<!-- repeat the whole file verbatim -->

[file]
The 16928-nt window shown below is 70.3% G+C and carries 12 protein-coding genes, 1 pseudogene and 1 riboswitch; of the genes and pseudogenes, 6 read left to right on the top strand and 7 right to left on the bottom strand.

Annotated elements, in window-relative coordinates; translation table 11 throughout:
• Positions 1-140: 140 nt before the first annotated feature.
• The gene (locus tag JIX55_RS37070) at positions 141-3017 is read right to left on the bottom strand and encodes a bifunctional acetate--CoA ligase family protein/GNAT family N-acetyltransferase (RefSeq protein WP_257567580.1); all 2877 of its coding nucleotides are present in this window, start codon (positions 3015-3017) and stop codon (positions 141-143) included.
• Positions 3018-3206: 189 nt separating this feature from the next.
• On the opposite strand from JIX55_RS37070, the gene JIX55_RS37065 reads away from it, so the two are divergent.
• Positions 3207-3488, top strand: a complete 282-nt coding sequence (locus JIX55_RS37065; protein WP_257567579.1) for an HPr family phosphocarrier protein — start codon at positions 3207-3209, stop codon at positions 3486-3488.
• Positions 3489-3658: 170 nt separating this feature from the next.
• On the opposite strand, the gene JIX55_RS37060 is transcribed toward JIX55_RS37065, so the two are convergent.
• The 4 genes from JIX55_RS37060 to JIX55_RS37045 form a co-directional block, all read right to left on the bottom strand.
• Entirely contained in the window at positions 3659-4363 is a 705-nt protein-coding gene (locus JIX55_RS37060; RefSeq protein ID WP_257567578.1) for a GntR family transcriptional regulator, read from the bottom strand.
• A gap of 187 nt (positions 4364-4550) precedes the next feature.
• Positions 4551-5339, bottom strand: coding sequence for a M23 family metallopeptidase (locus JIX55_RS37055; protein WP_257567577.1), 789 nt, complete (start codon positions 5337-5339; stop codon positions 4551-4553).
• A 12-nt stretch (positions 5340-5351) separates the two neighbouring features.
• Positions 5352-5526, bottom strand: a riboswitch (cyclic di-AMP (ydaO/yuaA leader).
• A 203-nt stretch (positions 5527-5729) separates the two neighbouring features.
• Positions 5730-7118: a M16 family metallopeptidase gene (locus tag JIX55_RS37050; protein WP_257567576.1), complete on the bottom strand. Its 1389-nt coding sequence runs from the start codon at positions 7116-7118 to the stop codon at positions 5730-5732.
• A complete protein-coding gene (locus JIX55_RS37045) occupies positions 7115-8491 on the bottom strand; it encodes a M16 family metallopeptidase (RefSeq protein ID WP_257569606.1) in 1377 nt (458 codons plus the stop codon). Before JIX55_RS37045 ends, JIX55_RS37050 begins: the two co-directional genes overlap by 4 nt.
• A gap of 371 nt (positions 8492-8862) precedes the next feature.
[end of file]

The 16928-nt window shown below is 70.3% G+C and carries 12 protein-coding genes, 1 pseudogene and 1 riboswitch; of the genes and pseudogenes, 6 read left to right on the top strand and 7 right to left on the bottom strand.

Annotated elements, in window-relative coordinates; translation table 11 throughout:
• Positions 1-140: 140 nt before the first annotated feature.
• The gene (locus tag JIX55_RS37070) at positions 141-3017 is read right to left on the bottom strand and encodes a bifunctional acetate--CoA ligase family protein/GNAT family N-acetyltransferase (RefSeq protein WP_257567580.1); all 2877 of its coding nucleotides are present in this window, start codon (positions 3015-3017) and stop codon (positions 141-143) included.
• Positions 3018-3206: 189 nt separating this feature from the next.
• On the opposite strand from JIX55_RS37070, the gene JIX55_RS37065 reads away from it, so the two are divergent.
• Positions 3207-3488, top strand: a complete 282-nt coding sequence (locus JIX55_RS37065; protein WP_257567579.1) for an HPr family phosphocarrier protein — start codon at positions 3207-3209, stop codon at positions 3486-3488.
• Positions 3489-3658: 170 nt separating this feature from the next.
• On the opposite strand, the gene JIX55_RS37060 is transcribed toward JIX55_RS37065, so the two are convergent.
• The 4 genes from JIX55_RS37060 to JIX55_RS37045 form a co-directional block, all read right to left on the bottom strand.
• Entirely contained in the window at positions 3659-4363 is a 705-nt protein-coding gene (locus JIX55_RS37060; RefSeq protein ID WP_257567578.1) for a GntR family transcriptional regulator, read from the bottom strand.
• A gap of 187 nt (positions 4364-4550) precedes the next feature.
• Positions 4551-5339, bottom strand: coding sequence for a M23 family metallopeptidase (locus JIX55_RS37055; protein WP_257567577.1), 789 nt, complete (start codon positions 5337-5339; stop codon positions 4551-4553).
• A 12-nt stretch (positions 5340-5351) separates the two neighbouring features.
• Positions 5352-5526, bottom strand: a riboswitch (cyclic di-AMP (ydaO/yuaA leader).
• A 203-nt stretch (positions 5527-5729) separates the two neighbouring features.
• Positions 5730-7118: a M16 family metallopeptidase gene (locus tag JIX55_RS37050; protein WP_257567576.1), complete on the bottom strand. Its 1389-nt coding sequence runs from the start codon at positions 7116-7118 to the stop codon at positions 5730-5732.
• A complete protein-coding gene (locus JIX55_RS37045) occupies positions 7115-8491 on the bottom strand; it encodes a M16 family metallopeptidase (RefSeq protein ID WP_257569606.1) in 1377 nt (458 codons plus the stop codon). Before JIX55_RS37045 ends, JIX55_RS37050 begins: the two co-directional genes overlap by 4 nt.
• A gap of 371 nt (positions 8492-8862) precedes the next feature.